Court of Queen's Bench Ireland: A Report of the Proceedings on an Indictment for a Conspiracy in the Case of the Queen V. Daniel O'Connell, John O'Connell ... and Thomas Matthew Ray, in Michaelmas Term, 1843, and Hilary Term, 1844
Hodges & Smith, 1844 - 987 sider
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adopted appears application Arbitrators assemble Association attended Attorney Attorney-General authority believe bill Book called carried cause challenge charge Chief Clerk common consider conspiracy constitutional copy course Court crime Crown Daniel direct document duty effect England English entitled evidence examined express fact feel force furnished further Gentlemen give given Government Grand Gray ground hands heard illegal indictment intention Ireland Irish John Judge Jurors jury Justice language letter Lord matter means meeting mind names necessary never newspaper O'Connell object observations occasion officer opinion Parliament particular party passed peace persons practice present principle proceedings produced proved Queen question reason Recorder referred Repeal respect speak speech Statute Steele taken tell thing tion took traversers trial Union witnesses
Side 60 - That a claim of any body of men, other than the king, lords, and commons of Ireland to make laws to bind this kingdom, is unconstitutional, illegal, and a grievance.
Side 462 - If it be proved that the defendants pursued by their acts the same object, often by the same means, one performing one part, and another another part of the same, so as to complete it, with a view to the attainment of that same object, the jury will be justified in the conclusion that they were engaged in a conspiracy to effect that object.
Side 230 - Breathes there a man, with soul so dead, Who never to himself has said, This is my own, my native land!
Side 300 - And the people said unto Saul, Shall Jonathan die, who hath wrought this great salvation in Israel ? God forbid: as the LORD liveth, there shall not one hair of his head fall to the ground; for he hath wrought with God this day. So the people rescued Jonathan, that he died not.
Side 661 - A conspiracy, it is said,f consists not merely in the intention of two or more, but in the agreement of two or more, to do an unlawful act or to do a lawful act by unlawful means.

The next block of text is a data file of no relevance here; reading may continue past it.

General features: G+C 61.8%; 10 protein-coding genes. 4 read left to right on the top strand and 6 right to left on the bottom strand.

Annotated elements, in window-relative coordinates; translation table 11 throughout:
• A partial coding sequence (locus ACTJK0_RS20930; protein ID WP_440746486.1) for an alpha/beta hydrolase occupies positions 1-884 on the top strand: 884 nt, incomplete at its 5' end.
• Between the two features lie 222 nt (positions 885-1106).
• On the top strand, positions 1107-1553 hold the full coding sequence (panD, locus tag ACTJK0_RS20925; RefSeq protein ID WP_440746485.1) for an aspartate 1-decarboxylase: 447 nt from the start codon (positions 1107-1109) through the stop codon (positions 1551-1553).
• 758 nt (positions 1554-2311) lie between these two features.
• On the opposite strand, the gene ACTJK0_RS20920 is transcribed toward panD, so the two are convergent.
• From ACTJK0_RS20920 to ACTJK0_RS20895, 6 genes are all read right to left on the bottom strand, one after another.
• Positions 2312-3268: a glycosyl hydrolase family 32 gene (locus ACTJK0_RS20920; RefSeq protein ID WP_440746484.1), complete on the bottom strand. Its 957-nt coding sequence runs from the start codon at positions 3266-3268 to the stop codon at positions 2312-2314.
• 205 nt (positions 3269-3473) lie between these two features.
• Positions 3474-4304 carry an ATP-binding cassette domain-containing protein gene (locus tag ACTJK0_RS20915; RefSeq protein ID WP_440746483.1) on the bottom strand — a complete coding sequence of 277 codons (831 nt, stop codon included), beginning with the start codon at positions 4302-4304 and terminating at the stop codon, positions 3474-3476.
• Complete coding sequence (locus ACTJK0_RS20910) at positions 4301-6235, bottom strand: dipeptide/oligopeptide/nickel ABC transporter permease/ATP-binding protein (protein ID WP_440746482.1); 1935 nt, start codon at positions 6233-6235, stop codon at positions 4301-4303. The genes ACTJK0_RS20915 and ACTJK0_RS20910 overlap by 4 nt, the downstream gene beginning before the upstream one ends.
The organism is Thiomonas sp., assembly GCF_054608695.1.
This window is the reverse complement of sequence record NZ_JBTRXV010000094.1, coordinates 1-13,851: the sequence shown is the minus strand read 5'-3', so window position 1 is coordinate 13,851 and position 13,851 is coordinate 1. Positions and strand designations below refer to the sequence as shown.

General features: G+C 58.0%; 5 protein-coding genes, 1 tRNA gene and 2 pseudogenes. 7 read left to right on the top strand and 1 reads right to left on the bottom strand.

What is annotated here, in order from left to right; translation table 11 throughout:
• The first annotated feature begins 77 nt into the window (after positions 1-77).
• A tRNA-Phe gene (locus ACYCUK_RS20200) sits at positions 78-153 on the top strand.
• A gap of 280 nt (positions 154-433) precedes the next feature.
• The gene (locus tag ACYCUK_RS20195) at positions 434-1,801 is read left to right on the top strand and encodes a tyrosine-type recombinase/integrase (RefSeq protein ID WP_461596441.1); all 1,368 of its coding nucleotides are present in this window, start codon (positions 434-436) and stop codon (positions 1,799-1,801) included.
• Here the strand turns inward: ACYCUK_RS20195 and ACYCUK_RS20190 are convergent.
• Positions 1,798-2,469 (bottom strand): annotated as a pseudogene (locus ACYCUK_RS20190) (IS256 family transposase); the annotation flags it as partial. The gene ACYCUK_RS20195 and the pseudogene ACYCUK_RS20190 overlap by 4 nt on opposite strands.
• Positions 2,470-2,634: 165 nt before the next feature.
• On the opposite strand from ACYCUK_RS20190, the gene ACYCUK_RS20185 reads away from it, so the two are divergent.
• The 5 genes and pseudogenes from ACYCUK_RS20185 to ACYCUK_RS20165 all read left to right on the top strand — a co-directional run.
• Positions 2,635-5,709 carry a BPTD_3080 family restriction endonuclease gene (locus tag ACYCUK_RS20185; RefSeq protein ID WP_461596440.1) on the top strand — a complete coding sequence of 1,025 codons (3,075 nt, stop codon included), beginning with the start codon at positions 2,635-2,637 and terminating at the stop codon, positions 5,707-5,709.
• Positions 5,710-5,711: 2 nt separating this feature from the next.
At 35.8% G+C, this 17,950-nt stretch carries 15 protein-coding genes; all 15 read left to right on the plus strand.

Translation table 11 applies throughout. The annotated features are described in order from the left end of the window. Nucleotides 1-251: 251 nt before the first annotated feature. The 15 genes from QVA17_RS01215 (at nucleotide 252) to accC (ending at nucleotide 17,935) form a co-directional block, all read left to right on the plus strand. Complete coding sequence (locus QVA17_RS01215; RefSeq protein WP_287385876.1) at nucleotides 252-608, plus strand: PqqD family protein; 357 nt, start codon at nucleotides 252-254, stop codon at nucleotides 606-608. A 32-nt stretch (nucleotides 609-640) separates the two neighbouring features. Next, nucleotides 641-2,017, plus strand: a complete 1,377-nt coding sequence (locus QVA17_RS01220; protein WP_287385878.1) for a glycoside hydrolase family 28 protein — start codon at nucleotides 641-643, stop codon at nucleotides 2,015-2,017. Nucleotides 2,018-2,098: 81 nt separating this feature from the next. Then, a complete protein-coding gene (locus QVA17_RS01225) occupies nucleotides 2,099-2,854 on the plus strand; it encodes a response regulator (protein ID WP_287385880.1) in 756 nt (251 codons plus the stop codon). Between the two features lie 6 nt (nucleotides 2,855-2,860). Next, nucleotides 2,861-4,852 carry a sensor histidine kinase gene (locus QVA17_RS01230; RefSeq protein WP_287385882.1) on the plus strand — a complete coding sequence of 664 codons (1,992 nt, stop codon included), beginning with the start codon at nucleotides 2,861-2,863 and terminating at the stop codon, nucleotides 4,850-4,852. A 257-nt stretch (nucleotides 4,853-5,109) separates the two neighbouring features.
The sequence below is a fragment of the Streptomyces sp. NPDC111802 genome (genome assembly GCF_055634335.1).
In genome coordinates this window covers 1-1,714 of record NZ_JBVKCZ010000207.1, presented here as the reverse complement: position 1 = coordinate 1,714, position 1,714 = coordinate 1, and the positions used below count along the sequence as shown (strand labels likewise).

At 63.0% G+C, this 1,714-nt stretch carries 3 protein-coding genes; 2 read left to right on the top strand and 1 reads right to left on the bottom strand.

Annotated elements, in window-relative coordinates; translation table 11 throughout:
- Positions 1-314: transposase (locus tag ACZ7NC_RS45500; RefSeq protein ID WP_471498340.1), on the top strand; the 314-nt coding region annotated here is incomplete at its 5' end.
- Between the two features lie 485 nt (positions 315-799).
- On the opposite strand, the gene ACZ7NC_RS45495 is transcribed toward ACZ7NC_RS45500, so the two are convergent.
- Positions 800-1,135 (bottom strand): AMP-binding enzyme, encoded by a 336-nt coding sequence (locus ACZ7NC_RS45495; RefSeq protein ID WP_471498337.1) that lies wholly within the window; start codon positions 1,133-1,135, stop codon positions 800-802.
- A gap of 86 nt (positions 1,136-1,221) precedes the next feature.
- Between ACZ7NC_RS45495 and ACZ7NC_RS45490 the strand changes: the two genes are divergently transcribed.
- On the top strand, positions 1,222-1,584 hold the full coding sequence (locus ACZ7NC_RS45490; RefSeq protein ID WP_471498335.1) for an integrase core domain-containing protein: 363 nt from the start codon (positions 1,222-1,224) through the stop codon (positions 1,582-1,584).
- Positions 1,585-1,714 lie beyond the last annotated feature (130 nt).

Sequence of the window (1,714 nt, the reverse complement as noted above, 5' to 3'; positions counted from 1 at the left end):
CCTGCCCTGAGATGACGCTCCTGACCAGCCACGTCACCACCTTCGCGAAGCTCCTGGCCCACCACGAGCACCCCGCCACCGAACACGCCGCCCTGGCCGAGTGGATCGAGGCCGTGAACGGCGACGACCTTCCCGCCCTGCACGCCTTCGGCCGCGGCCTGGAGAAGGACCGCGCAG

Side 348 - Few passages can be cited in the oratory of modern times of a more electrical effect than the singularly felicitous and striking allusion to Mr. Pitt's resisting the torrent of Jacobin principles : — " He stood between the living and the dead, and the plague was stayed.
Side 27 - Lancaster, unlawfully did set np, keep and maintain a certain lottery, to wit, a littlego, to the great damage and common nuisance of all the liege subjects of our paid Lady the Queen there inhabiting and residing, and to the evil example of all others in the like case offending, and against the form of the statutes in such case made and provided, and against the peace of our said Lady the Queen, her crown and dignity.
Side 539 - And through ages of bondage and slaughter, Our country shall bleed for thy shame. Already the curse is upon her, And strangers her valleys profane ; They come to divide — to dishonour, And tyrants they long will remain. But onward ! — the green banner rearing, Go, flesh every sword to the hilt ; On our side is Virtue and Erin, On theirs is the Saxon and Guilt.
Side 69 - The dust of some is Irish earth; Among their own they rest; And the same land that gave them birth Has caught them to her breast; And we will pray that from their clay Full many a race may start Of true men, like you, men, To act as brave a part. They rose in dark and evil days To right their native land; They kindled here a living blaze That nothing shall withstand.